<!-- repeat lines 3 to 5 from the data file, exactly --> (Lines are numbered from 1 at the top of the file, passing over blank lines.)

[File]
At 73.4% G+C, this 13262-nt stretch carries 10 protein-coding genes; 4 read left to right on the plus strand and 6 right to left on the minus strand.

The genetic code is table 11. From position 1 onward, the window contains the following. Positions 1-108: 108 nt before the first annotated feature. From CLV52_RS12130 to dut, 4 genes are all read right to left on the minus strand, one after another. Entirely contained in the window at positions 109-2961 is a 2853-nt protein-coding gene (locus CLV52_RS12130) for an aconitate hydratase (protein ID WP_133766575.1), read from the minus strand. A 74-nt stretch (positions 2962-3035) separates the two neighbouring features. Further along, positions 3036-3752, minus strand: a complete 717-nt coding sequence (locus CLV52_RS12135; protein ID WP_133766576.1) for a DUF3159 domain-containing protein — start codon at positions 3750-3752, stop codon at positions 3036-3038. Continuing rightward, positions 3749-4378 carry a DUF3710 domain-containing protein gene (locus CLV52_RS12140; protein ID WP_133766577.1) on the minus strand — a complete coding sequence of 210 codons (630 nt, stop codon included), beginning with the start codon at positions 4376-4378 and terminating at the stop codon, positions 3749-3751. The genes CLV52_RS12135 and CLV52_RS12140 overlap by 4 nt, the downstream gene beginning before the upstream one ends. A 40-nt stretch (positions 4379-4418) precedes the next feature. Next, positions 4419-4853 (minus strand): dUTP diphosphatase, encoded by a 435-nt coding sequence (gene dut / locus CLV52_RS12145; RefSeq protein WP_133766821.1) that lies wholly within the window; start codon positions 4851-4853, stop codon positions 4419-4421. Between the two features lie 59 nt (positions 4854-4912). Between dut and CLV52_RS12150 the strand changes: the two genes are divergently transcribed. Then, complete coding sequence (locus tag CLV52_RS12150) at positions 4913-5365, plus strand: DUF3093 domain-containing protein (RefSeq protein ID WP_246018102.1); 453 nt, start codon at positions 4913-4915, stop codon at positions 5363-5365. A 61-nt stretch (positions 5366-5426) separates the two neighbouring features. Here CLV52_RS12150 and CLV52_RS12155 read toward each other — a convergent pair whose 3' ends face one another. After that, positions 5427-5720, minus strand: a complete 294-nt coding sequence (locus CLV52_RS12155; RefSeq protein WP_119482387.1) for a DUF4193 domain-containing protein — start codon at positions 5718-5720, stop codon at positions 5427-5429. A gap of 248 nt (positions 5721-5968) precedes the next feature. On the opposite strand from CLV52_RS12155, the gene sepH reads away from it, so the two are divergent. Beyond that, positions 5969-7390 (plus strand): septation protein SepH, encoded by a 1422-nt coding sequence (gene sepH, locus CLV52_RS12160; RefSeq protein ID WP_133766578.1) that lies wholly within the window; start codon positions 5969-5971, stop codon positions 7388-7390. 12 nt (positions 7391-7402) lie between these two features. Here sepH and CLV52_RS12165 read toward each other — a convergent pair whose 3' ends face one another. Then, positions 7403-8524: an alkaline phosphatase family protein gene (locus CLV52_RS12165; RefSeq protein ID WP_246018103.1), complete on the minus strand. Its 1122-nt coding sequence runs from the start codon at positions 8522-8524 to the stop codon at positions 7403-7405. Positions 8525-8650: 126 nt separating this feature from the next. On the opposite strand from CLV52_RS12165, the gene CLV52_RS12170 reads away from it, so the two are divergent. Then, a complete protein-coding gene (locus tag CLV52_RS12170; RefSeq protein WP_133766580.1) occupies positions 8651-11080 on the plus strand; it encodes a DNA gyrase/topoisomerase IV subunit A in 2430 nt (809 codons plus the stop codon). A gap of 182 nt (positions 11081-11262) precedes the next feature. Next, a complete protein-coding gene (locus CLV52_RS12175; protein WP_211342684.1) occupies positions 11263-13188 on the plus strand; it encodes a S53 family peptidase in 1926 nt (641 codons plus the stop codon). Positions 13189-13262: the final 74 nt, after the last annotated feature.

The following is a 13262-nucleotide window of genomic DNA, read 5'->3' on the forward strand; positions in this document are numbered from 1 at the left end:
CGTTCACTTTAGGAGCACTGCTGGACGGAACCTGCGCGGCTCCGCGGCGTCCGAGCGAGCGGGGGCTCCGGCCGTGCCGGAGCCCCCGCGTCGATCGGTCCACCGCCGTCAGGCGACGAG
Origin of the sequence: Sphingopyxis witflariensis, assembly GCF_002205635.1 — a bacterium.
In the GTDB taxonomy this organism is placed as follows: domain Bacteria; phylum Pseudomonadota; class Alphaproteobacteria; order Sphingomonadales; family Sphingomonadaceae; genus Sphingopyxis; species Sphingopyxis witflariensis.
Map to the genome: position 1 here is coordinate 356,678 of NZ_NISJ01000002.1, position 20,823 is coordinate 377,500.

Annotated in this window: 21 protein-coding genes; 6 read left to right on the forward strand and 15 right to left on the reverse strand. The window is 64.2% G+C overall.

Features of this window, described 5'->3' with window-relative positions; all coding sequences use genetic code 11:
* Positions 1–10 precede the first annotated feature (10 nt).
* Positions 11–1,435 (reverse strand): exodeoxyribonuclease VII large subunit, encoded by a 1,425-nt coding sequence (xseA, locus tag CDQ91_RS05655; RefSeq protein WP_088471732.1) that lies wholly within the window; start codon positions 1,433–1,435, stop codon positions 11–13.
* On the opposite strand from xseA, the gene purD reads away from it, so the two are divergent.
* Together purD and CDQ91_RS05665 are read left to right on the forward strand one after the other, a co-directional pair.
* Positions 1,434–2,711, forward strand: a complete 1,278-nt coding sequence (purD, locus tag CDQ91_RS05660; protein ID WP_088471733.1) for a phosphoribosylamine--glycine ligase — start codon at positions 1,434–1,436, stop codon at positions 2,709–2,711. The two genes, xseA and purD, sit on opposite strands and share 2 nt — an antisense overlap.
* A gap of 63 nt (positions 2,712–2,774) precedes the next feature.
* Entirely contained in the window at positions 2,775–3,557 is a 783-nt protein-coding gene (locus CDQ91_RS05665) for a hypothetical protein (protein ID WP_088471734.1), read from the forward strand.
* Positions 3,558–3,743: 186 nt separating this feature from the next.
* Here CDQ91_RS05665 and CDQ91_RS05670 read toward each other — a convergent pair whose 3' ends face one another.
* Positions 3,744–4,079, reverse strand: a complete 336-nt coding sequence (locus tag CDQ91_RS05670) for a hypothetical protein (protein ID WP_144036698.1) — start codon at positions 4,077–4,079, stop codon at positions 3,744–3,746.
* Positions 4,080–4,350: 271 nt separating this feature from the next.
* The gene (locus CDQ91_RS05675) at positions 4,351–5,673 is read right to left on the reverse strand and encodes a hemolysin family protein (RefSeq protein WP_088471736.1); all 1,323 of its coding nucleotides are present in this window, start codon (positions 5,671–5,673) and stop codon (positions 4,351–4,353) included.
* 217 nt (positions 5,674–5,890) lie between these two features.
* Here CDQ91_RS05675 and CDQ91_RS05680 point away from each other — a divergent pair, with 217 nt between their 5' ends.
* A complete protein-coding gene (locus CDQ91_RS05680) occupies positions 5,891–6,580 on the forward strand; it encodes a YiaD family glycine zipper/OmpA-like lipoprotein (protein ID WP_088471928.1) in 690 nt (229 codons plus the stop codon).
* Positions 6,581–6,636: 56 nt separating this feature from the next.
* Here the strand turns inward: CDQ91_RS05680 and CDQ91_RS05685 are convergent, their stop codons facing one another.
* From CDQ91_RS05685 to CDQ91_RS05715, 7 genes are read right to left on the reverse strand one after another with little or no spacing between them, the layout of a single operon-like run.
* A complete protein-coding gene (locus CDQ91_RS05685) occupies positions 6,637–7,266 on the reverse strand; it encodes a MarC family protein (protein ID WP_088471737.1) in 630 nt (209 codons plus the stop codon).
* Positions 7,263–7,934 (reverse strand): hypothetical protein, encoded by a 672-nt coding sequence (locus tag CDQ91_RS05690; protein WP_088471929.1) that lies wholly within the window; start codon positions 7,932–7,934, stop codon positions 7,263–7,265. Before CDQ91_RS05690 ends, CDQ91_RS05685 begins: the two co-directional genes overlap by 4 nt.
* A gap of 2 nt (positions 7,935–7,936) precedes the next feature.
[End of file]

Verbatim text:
The following is a 13262-nucleotide window of genomic DNA, read 5'->3' on the forward strand; positions in this document are numbered from 1 at the left end:
CGTTCACTTTAGGAGCACTGCTGGACGGAACCTGCGCGGCTCCGCGGCGTCCGAGCGAGCGGGGGCTCCGGCCGTGCCGGAGCCCCCGCGTCGATCGGTCCACCGCCGTCAGGCGACGAG
Origin of the sequence: Sphingopyxis witflariensis, assembly GCF_002205635.1 — a bacterium.